The CDC Links ‘Climate Crisis’ to Horrors of Flesh-Eating Bacteria

2024-03-10 11:00:43

The Centers for Disease Control (CDC) appears desperate to gin-up continued fear and hysteria in the public.

Over a week ago, the agency finally gave up on covid-panic, admitting what I had already projected: Continuous waves of variants and reinfections would lead the novel coronavirus to join the myriad of other respiratory viruses humanity contents with regularly.

Now the agency has decided to link the horrors of flesh-eating bacteria to the Big Media’s and Big Government’s favorite pseudoscience: Climate crisis.

Rising temperatures have manifested in conspicuous manners along the East Coast, including storms and wildfires. But a new threat has been flying under the radar and is impossible to detect by the naked eye: flesh-eating bacteria.

The CDC’s Morbidity and Mortality Weekly Report published last February found that seven people from North Carolina and two people from New York and Connecticut became severely infected with Vibrio vulnificus last July and August.

…It’s no coincidence that the uptick in V. vulnificus incidences came on the heels of the hottest summer the World Meteorological Organization has ever recorded, as the microbe flourishes in warmer waters.

“A notable feature of these cases, beyond their severe clinical outcomes, is that they occurred in the wake of record-breaking U.S. heat waves,” the report read. “Although these cases reported during July–August cannot be solely attributed to the heat waves, the relationship between vibriosis incidence and environmental conditions favorable to Vibrio growth, namely elevated water surface temperatures and low salinity, is well-documented.”

Egad, the range of the flesh-eating bacteria is increasing by 30 miles a year.

From 1988 to 2018, infections on the East Coast have increased from 10 to 80 cases a year, according to Archer’s research. The bacteria’s range has moved nearly 30 miles north per year and will continue to do so, even if the climate warms relatively slowly. By 2040, Vibrio vulnificus is likely to be at home in the Long Island Sound.

Rising water temperature is the primary driver of vulnificus’ spread, but hurricanes and coastal floods are additional climate risks that may lead to more infections. After Hurricanes Katrina and Ian, reports of Vibrio vulnificus cases spiked as people with open wounds from storm debris waded through the salty, standing water heating up in the sun.

Even though infections are rare, vulnificus and other Vibrio diseases are significant because of their role as “the microbial barometer of climate change,” wrote Craig Baker-Austin, a microbiologist at the University of East Anglia, in a recent paper.

Of course, the entire dialogue fails to mention that we are now in one of six (count them, six) interglacial periods.

During the 2.5 million years of the Pleistocene, numerous glacials, or significant advances of continental ice sheets, in North America and Europe, occurred at intervals of approximately 40,000 to 100,000 years. The long glacial periods were separated by more temperate and shorter interglacials.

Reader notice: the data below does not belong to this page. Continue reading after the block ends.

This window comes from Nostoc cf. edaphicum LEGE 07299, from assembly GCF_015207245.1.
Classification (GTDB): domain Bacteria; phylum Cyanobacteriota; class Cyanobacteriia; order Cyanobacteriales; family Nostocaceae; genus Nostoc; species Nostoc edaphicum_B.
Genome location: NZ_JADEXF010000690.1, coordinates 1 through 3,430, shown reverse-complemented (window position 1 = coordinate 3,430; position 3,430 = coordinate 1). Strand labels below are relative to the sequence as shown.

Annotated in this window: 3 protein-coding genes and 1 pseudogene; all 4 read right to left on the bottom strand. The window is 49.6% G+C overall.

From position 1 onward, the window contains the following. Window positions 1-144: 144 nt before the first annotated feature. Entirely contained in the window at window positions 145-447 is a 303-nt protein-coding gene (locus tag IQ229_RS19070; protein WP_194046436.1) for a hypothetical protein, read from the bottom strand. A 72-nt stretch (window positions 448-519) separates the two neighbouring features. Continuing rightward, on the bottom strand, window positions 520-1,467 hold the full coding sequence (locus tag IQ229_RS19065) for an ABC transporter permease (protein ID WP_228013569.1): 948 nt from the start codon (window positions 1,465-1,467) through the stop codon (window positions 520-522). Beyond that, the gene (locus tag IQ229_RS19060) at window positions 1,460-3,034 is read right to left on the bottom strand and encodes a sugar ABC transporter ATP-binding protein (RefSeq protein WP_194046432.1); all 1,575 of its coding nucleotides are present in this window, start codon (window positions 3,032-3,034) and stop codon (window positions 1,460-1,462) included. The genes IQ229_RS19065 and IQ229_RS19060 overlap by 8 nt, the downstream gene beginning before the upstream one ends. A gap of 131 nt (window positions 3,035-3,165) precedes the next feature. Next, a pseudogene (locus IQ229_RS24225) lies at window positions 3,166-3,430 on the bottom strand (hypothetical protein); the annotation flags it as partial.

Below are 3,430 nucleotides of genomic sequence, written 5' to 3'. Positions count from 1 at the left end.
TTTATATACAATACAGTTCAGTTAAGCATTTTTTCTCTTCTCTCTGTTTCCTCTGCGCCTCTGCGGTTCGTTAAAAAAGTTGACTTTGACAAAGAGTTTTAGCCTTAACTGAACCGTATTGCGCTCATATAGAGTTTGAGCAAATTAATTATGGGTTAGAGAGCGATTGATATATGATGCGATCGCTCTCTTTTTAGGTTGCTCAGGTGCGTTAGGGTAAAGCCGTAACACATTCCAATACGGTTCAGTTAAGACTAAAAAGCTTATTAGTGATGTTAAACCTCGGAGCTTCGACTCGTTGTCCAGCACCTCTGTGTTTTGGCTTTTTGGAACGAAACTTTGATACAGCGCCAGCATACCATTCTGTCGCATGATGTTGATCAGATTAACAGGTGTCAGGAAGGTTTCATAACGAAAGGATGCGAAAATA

During interglacials, such as the present one, the climate warms and the tundra recedes polewards following the ice sheets. Forests return to areas that once supported tundra vegetation. Interglacials are identified on land or in shallow epicontinental seas by their paleontology. Floral and faunal remains of species pointing to temperate climate and indicating a specific age are used to identify particular interglacials. Commonly used are mammalian and molluscan species, pollen and plant macro-remains (seeds and fruits). However, many other fossil remains may be helpful: insects, ostracods, foraminifera, diatoms, etc. Recently, ice cores and ocean sediment cores provide more quantitative and accurately-dated evidence for temperatures and total ice volumes.

Interglacials and glacials coincide with cyclic changes in Earth’s orbit. Three orbital variations contribute to interglacials. The first is a change in Earth’s orbit around the Sun, or eccentricity. The second is a shift in the tilt of Earth’s axis, or obliquity. The third is the wobbling motion of Earth’s axis, or precession.

Life will generally find a way to expand its range, taking advantage of new climate opportunities.

However, linking flesh-eating bacteria to climate crisis may give the CDC a way to take advantage of preferred political narrative funding opportunities.

Interestingly, there are many types of bacteria that can cause the “flesh-eating disease” called necrotizing fasciitis. The chief culprit in these infections is usually group A Streptococcus (group A strep). You can get those infections from cuts, scrapes, and surgery sites that get infected.

For example, one Seattle woman recently was attacked during a robbery, and the lacerations became infected.

Oyster says they stole her wallet and backpack before continuing to attack and knocking her unconscious.

She woke up at Harborview Medical Center.

Bunky received stitches for the lacerations on her head. The lacerations led to a bacterial infection, which turned flesh-eating. She had surgery Wednesday night. She says she has a long road to recovery ahead. Hopeful that doctors can save her eye and that she can return to her art.

The following video gives a good review of what happens during a Vibrio vulnificus infection, for those of you who are interested.


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